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Wednesday, November 26, 2014         

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Office vacancies growing

The increase in space on Oahu through September puts the market on track to its worst year since 2001

By Andrew Gomes

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Oahu's office real estate market is on pace to have its worst year in nearly a decade, in terms of how much space businesses are vacating.

For the first nine months of this year, net gains in vacant office space totaled 196,701 square feet. That's roughly equivalent to a 20-story building.

But the figures from a survey by local commercial real estate firm Colliers Monroe Friedlander show that the amount of vacancy growth is on the decline.

The first-quarter net gain was 90,000 square feet. In the second quarter it was 73,000 square feet. And in the most recent quarter, it was 31,000 square feet.

Most of the empty space added to the market in the recent quarter occurred in Leeward Oahu, which gained 45,000 square feet of additional empty space.

That was offset by a mix of less intensive emptying and filling of office space in other parts of the island.

The overall third-quarter vacancy rise pushed Oahu's vacancy rate to 11.58 percent. That was up from 11.39 percent at midyear and 10.32 percent at the end of last year.

The year-to-date vacancy rate represents about 1.8 million square feet of empty space in a market holding 15.8 million square feet of leasable space.

This year through September, Oahu's weakening office market has added more vacancy than any year since 2001, when just over 200,000 square feet of vacant space was added.

EMPTY SPACES

» Total leasable space: 15.8 million square feet
» Vacant space: 1.8 million square feet
» Vacant space added January-September: 196,701 square feet

 

REGIONAL VACANCIES

Vacancy rates in Oahu submarkets through September:

» Waikiki: 18.3%
» Airport/Mapunapuna: 15.5%
» Downtown: 11.7%
» Kalihi/Kapalama/ Iwilei: 11.2%
» Kakaako 9.9%
» Leeward Oahu: 9.6%
» East Oahu: 9.3%
» Windward Oahu: 6.4%

Source: Colliers Monroe Friedlander

It's pretty certain that 2010 will be the fourth consecutive year of industry contraction since 2006, when the vacancy rate was 7 percent and about 250,000 square feet of occupancy was gained.

But the recent trend for slowing vacancy growth is giving Colliers some confidence that a return to occupancy growth is nearing.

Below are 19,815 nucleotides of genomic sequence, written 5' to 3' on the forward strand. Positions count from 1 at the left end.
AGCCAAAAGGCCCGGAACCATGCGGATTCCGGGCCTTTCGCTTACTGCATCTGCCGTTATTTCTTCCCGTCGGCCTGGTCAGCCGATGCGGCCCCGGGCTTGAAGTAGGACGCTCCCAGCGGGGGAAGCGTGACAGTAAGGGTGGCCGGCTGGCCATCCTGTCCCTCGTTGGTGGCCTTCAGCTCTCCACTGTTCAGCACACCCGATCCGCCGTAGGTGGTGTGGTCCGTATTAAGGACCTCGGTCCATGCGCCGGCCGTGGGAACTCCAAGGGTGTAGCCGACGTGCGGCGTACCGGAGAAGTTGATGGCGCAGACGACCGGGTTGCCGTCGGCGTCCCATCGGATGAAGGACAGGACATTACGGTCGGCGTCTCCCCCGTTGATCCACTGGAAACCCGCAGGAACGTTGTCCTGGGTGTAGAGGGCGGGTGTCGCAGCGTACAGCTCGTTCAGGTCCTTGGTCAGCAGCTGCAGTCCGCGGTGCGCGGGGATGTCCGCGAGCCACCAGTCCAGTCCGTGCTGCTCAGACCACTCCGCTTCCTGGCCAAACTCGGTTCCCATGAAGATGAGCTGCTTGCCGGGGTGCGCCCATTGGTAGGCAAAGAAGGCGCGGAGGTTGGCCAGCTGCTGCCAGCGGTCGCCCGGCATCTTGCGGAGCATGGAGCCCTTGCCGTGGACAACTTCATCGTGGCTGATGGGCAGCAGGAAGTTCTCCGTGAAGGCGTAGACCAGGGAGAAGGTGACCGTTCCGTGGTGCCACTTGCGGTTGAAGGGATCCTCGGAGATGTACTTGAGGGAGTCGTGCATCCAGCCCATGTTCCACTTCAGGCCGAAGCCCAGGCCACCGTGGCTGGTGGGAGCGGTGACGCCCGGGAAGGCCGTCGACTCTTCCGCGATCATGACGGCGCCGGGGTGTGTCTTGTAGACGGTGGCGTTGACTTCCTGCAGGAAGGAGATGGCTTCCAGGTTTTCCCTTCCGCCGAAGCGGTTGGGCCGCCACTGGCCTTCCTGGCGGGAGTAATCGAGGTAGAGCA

Colliers doesn't expect the turnaround will be quick, because job growth that results in office leasing growth tends to lag economic recovery.

The report said businesses remain cautious about hiring in the near term, which doesn't bode well for office leasing.

"While business sentiment begins to transition from negative to neutral, vacancy rates will likely continue to increase, but at a slower rate," said Sean Tadaki, a Colliers vice president and office division manager.

A report from another Hawaii commercial real estate firm, CB Richard Ellis, has a similar take, saying that business owners are focusing on short-term savings and are wary of the staying power of recent economic gains.

"Despite economic reports indicating a more positive outlook this year, many (businesses) are still exhibiting a cautious optimism," CB Richard Ellis said in its report, which tracks fewer office properties and measures vacancies with a different methodology from Colliers.

Colliers is forecasting that the vacancy rate might hit 13 percent early next year before stabilizing in mid-2011.

A historical vacancy high was 13.7 percent in 1998, closely followed by 13.6 percent in 2002.

Given the forecast for continued weakness in office space demand, Colliers and CBRE expect rents will remain soft.

In the Colliers survey, the average monthly rent landlords were seeking for empty space in the third quarter was $2.78 per square foot, up 4 cents from the average asking rent at the end of last year. However, the average rent being accepted after negotiating with tenants was under $1.50 per square foot and sometimes included a certain period of free rent and money for tenants to improve the space, Colliers said.

CBRE's report said landlords are more focused on retaining tenants and maintaining occupancy rather than increasing rental rates. "Lease economics are still favoring the occupier side, and offers for tenant incentives, such as free rent, remain commonplace," the firm said in its report.






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